And so this arrived. Times two. I’d love to say it looked appetising, that it was a glorious mess. But tbh, it filled me with dread. In there you’ve got 2 beef patties, smoked peppered bacon, cheese and dirty sauce, served between those two glazed doughnuts, sprinkled with what they call “frickles”. I’d prepared appropriately – lunch had been a vegetarian affair, worth about 250 calories to my daily intake. A lap of Victoria Park had been run, weights lifted, 30 minutes pedalled on an exercise bike. I had plenty of spare calories to play with for my dinner, and here they all were, in one rather scary looking Frankensandwich.
We got to business. As there were 2 sandwiches, and 3 of the group eating, we sliced them in half, which in truth made them much easier to manipulate mouthwards. The first thing I noticed was the burgers were definitely at the “well done” end of the spectrum. This to me tends to mean one of two things – either they’re overdone, or they’re done just right as the meat isn’t of the quality where they can be served pink. Given that this was a BBQ place, I’d hope it was the former, and that they mince their own beef onsite. My friend who has eaten there plenty seemed to think that these were not cooked to their usual level, and I’ll take him at his word!
What can I say of the burger? Well, I would say I will never eat such a thing again. The patties seemed to be of good quality meat, if overdone to my tastes. The bacon was excellent and pleasingly crispy, and the cheese suitably molten. The dirty sauce was intriguing, and something I’d like to try in a different context. Somewhat like a peppercorn sauce, maybe some garlic going on in there. But why on earth had I thought that sticking this lot between doughnuts would be a pleasant thing to experience? They had a cloying, almost caramel flavour. The glaze was soon all over my hands, and any pleasure I took from the traditionally “burger” parts of this meal were cancelled out (and then some) by the overwhelming sweetness of what it arrived between. Every mouthful was completely dominated by that aspect of the burger. When you are dealing with such big, bold flavours as these, and they are struggling to get a word in edgeways, you know it’s a completely imbalanced package. But then, that’s not really the point is it? It’s novelty island writ large, more about social media shares than a delicious dining experience, and I feel a little bit ashamed for being part of the machine that helps this trend rumble on.
Reading around online, there’s talk of this being a 2000 calorie burger. When I think of the things I could eat for that sort of calorific value (so many slices of pizza…), and how many laps of Victoria Park I’ll have to run to cancel that out today, it makes me want to shed a tear. What was interesting was how this sugary, stodgy feeling stayed with me through the evening. I was halfway to meeting a friend for some drinks after leaving Red’s, and decided to turn on my heel and head home, so intense was the feeling of an insulin-fuelled food coma, and I didn’t rid myself of the unpleasant aftertaste and feeling of sickliness until I woke up this morning. I wanted something to cleanse my palate last night when I got home, but God knows what would have worked in the context. A bowl of Marmite perhaps? And this after only eating fractionally over half of a doughnut burger, with a fair amount being left unfinished by those sharing them.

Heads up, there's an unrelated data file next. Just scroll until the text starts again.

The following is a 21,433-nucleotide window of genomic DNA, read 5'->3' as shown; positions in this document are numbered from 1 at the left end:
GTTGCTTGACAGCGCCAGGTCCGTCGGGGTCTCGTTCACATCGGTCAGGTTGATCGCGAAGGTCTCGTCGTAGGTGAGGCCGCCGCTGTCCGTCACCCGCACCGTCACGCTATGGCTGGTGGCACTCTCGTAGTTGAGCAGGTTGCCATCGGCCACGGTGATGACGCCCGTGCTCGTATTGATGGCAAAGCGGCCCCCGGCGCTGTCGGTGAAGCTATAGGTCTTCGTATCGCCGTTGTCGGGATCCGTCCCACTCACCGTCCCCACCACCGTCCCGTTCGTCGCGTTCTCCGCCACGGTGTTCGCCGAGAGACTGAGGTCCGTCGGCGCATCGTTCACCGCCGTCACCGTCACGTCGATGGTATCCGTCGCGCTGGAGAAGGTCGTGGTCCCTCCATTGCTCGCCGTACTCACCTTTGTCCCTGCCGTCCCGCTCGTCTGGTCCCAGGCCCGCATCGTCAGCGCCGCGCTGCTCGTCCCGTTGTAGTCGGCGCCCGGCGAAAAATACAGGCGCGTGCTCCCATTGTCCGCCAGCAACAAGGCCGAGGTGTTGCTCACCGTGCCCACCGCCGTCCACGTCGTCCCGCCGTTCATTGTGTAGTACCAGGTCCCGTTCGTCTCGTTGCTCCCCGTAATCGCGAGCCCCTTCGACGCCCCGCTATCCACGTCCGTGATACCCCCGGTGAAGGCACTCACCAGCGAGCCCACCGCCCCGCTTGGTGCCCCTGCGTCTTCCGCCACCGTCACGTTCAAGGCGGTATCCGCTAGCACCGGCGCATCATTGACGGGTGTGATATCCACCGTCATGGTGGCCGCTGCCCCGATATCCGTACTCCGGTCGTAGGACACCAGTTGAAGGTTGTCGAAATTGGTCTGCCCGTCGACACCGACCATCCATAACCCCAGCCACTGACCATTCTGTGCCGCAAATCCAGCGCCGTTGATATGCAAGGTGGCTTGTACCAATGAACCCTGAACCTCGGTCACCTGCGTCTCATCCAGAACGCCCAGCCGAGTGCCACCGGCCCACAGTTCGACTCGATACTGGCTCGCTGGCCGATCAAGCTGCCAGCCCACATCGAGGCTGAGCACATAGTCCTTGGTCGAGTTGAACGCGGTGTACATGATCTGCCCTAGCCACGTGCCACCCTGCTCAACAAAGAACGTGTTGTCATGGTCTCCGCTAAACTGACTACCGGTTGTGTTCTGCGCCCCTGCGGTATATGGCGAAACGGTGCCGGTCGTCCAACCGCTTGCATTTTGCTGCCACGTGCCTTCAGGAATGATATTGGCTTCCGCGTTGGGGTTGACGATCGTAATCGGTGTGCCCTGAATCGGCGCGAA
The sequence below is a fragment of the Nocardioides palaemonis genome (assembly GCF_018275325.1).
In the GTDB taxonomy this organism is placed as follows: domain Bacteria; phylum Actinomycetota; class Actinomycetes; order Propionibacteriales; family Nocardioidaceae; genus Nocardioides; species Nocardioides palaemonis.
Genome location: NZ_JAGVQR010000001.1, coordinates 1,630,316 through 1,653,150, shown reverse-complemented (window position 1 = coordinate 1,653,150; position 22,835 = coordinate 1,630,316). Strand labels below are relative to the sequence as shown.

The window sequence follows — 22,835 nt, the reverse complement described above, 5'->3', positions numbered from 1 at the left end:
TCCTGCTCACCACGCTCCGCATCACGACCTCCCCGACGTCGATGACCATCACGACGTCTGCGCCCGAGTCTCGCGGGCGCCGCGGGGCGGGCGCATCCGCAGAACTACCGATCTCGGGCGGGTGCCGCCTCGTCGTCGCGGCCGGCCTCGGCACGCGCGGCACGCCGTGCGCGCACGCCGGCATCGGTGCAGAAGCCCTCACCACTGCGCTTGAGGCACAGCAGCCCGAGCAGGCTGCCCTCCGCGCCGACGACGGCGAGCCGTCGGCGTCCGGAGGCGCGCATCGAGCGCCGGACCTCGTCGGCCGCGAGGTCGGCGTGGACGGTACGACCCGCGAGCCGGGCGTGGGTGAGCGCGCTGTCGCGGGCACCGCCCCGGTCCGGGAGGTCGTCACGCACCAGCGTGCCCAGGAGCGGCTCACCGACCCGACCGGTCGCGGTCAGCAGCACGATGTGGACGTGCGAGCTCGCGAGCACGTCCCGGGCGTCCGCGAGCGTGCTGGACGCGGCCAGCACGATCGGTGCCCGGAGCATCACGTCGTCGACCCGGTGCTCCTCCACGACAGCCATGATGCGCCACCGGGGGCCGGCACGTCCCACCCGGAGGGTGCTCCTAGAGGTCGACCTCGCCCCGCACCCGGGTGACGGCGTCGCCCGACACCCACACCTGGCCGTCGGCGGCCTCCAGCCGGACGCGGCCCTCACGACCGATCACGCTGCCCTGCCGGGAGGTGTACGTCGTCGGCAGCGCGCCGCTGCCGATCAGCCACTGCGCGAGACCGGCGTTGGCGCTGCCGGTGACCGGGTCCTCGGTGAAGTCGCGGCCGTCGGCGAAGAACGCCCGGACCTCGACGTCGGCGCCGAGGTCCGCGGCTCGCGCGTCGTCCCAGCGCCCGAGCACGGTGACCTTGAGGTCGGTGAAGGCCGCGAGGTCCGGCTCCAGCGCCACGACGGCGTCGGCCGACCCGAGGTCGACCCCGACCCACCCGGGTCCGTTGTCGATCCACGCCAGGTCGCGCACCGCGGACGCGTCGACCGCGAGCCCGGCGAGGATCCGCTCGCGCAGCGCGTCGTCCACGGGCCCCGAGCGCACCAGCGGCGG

To be fair, the rest of the meal was decent, with some strong highlights. The brisket and burnt ends were thoroughly enjoyable, with the brisket positively melting in the mouth, and the burnt ends being a crunchy counterpoint with good flavour. The sauces provided at the table were all excellent, the fries pretty much done to perfection.
The deep fried pickles were really very good indeed. I’d never been a massive fan of the ones from Meat Liquor – which are flat strips in batter. These ones are a half pickle, a whole one cleft in twain from top to bottom, which means that they retain a happy crunch after deep frying. The creamed corn wasn’t to my taste, and apparently is a new recipe that isn’t as good as the old.
The onion rings side was an odd one. We got 1 onion ring. We definitely asked for onion ringS. We clarified this when this sad, lonely, overweight ring arrived with no company, and were informed that it was because they thought we’d ordered it as part of the free accompaniments for the burger, which seems odd to me – I would have thought a portion is a portion is a portion, the same size whatever the context. They brought us one more ring, and the bill showed one English pound for this reinforcement. There were 3 of us eating. A portion of onion rings is listed as £2.95. I don’t really understand what happened there. TBH, there were a series of communication breakdowns with the waiter from start to finish.
Which brings us to the end, which was nearly as messy as the burger itself (incidentally, they provided wet-wipe napkins to clean our hands, which was very necessary!). I had known about the 2-for-1 burger deal, the free beer offer was news to me on the day, but certainly very welcome. Yet when it came to that moment and we proffered our voucher codes to redeem them, we were suddenly informed that the small print said it was one beer per table. The small print didn’t say this. This hadn’t been mentioned at the top when we said we had these vouchers. The waiter basically said “hey, what can I do, I’m just a waiter? You want to speak with the manager?”.